Posts Tagged ‘Bethesda Terrace’

A whimsical Victorian fountain in Central Park

August 20, 2012

Bethesda Fountain is the one tourists flock to. But just to the west is an ornate beauty dating to 1860, made with frosted glass bowl lamps, gilded black goblets, Minton tiles and topped by a golden spire.

This is Cherry Hill Fountain, in a part of the park overlooking the Lake and near the Ramble ringed by cherry trees.

It’s delicate and pretty, but it also served a purpose, providing “people on horseback or in carriages a place to rest, admire the view of the Lake, and water their animals” in the trough at the base.

Used as a parking lot for many years, it was finally restored in the 1990s. Once again, its gentle waters flow through eight ornate flowers.

It’s one of those hiding-in-plain-sight gems that most people walk right by on their way to some other park attraction.

Horses are no longer allowed to drink from it (as they do in this 1870s photo), but it’s still a lovely scenic spot.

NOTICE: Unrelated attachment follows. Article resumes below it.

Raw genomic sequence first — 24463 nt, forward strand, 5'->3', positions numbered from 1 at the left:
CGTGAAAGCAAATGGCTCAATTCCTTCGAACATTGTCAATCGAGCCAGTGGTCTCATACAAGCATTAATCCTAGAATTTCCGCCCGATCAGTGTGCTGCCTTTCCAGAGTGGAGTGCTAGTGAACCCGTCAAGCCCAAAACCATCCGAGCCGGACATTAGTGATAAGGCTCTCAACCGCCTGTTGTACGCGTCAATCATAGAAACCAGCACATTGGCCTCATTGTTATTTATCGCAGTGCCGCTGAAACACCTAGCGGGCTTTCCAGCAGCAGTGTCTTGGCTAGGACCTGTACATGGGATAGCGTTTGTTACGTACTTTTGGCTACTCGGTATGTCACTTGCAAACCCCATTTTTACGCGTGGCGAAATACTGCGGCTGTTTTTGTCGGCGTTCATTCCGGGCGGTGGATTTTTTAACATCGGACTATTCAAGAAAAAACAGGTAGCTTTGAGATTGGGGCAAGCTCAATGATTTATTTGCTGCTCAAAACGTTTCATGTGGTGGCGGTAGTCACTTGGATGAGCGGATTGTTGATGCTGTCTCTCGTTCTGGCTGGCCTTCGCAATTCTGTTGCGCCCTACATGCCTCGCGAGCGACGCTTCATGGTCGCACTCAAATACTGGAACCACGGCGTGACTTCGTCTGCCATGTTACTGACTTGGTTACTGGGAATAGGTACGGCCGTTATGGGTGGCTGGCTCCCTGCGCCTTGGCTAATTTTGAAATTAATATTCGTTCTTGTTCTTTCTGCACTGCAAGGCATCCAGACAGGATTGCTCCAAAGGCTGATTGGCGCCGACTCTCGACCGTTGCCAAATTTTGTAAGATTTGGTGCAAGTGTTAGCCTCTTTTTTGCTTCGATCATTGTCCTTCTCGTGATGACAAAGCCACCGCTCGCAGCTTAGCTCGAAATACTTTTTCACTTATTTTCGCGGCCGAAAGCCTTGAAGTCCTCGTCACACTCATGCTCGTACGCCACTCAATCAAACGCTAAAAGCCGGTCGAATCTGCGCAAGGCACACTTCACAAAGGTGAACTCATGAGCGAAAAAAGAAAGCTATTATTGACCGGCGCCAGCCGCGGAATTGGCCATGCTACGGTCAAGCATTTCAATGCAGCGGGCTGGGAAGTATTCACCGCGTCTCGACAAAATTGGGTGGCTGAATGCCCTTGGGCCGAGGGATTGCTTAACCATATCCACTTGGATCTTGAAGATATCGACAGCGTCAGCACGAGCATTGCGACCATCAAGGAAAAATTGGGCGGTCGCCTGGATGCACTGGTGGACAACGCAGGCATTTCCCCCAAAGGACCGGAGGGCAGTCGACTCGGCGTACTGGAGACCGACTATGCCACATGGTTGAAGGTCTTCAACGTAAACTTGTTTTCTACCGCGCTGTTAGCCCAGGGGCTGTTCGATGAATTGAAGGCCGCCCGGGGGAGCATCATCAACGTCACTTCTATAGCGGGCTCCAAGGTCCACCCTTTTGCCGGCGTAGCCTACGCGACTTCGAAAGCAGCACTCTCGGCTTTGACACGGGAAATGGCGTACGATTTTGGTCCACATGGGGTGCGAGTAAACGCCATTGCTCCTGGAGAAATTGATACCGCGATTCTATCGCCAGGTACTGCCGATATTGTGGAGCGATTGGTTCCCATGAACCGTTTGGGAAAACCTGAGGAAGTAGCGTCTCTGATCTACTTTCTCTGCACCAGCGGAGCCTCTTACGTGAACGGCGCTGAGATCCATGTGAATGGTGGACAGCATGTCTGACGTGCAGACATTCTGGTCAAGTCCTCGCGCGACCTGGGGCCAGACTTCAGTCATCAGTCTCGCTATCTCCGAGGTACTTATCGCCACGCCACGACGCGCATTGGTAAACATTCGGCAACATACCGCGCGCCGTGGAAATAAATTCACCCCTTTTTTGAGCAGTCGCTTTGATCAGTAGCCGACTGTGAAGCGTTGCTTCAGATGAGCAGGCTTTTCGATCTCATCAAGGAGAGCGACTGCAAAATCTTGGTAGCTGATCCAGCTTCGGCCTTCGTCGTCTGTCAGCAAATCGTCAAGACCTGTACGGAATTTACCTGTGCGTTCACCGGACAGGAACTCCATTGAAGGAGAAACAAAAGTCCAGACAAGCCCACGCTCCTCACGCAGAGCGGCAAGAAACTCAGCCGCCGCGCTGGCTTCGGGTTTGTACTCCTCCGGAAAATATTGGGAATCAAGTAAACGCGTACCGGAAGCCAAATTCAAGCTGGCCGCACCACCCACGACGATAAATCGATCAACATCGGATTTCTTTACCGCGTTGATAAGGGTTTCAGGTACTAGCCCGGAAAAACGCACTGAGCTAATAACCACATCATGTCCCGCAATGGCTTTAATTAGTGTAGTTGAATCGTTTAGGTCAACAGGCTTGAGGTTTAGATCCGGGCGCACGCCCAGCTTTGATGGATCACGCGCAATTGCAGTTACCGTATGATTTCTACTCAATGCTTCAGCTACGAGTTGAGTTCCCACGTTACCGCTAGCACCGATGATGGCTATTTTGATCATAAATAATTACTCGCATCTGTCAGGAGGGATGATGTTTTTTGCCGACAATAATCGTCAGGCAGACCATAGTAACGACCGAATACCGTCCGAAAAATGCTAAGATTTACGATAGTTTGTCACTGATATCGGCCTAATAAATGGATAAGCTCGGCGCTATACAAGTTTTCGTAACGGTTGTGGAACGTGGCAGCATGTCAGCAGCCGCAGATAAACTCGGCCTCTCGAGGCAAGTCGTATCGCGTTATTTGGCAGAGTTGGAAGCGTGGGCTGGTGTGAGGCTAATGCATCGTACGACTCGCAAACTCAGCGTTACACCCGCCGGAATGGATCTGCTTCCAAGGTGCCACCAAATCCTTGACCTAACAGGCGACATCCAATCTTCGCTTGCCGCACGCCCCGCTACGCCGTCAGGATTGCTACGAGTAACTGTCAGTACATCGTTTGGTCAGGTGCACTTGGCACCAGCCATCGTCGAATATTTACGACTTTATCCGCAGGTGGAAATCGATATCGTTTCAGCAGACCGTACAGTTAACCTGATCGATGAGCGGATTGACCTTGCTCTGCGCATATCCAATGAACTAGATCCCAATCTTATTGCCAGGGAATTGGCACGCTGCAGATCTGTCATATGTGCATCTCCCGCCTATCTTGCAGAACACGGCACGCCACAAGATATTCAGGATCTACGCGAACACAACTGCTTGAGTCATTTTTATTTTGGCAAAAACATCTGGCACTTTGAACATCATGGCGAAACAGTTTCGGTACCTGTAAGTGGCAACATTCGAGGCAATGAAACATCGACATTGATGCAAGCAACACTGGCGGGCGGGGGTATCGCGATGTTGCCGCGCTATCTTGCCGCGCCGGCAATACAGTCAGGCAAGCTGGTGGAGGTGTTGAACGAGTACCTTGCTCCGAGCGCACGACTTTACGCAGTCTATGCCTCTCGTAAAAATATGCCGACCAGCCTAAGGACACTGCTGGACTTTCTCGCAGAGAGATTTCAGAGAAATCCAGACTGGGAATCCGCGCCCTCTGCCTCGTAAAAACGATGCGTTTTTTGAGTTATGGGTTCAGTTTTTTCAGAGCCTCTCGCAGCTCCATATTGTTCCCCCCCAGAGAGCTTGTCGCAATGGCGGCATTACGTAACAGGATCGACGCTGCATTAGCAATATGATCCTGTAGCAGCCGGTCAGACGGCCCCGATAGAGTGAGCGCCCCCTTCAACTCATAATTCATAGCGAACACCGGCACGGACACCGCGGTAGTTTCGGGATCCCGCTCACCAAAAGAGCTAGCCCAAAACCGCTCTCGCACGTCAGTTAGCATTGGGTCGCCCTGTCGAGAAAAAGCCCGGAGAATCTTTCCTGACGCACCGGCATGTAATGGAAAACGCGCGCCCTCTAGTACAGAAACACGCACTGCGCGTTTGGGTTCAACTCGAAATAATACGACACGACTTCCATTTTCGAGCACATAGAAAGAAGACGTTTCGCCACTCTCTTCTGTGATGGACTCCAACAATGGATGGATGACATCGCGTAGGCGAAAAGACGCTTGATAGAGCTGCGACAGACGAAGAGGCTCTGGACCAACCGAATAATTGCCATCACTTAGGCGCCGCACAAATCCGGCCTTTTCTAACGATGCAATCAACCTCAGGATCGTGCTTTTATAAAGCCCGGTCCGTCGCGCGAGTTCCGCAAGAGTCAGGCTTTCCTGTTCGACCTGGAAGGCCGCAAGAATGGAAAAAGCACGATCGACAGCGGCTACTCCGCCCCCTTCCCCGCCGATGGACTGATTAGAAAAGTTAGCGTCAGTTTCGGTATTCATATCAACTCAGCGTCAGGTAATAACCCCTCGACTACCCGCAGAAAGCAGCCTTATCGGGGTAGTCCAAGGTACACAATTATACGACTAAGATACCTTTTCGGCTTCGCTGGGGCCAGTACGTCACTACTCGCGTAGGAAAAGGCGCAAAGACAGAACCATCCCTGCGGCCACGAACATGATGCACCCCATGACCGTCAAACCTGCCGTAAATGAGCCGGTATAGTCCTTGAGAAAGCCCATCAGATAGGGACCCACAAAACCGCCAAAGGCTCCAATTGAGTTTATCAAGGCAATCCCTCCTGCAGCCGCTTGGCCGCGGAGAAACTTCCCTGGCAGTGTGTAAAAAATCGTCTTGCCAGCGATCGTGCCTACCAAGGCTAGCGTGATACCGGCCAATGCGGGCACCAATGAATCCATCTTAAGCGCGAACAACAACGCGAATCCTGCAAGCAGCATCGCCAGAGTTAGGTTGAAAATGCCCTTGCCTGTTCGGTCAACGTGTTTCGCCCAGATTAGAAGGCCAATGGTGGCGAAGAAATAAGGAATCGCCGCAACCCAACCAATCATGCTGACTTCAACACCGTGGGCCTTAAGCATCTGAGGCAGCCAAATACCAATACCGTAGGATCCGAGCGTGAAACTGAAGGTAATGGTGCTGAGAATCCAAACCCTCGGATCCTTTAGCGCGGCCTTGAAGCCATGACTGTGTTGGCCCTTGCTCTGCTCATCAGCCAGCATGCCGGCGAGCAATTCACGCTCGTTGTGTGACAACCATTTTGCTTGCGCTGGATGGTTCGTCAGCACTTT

[Photo at left: Central Park Conservatory]

The Central Park Mall in color in 1914

February 2, 2012

That’s what the postmark says, but the photograph the card is based on probably dates to several years earlier.

The caption on the back of the card notes that “here are the residences of some of New York’s wealthiest families.”

The birds and rosebuds of Bethesda Terrace

January 23, 2010

Split-level Bethesda Terrace, near 72nd Street overlooking the lake, was designed in the 1860s to be the heart of Central Park—a grand place of people-watching and socializing.

It’s the site of some of the park’s most beautiful features: Bethesda Fountain, the “Angel of the Waters” sculpture, and the tiles adorning the ceiling of the ground-level arcade.

But don’t overlook the gorgeous ornamental stone carvings on the staircases leading to the fountain.

British-born designer Jacob Wrey Mould created these whimsical reliefs of birds and foliage—a lovely reminder of spring and summer all year round.

 

A gorgeous day at Bethesda Fountain

May 6, 2009

Rowing in Central Park’s lake and gathering on Bethesda Terrace appear to have been as popular 100 years ago as they are today.

bethesdafountain

The fountain, unveiled in 1873, is topped by a sculpture called “Angel of the Waters,” by Emma Stebbins. She was the first woman commissioned to create art in a city park.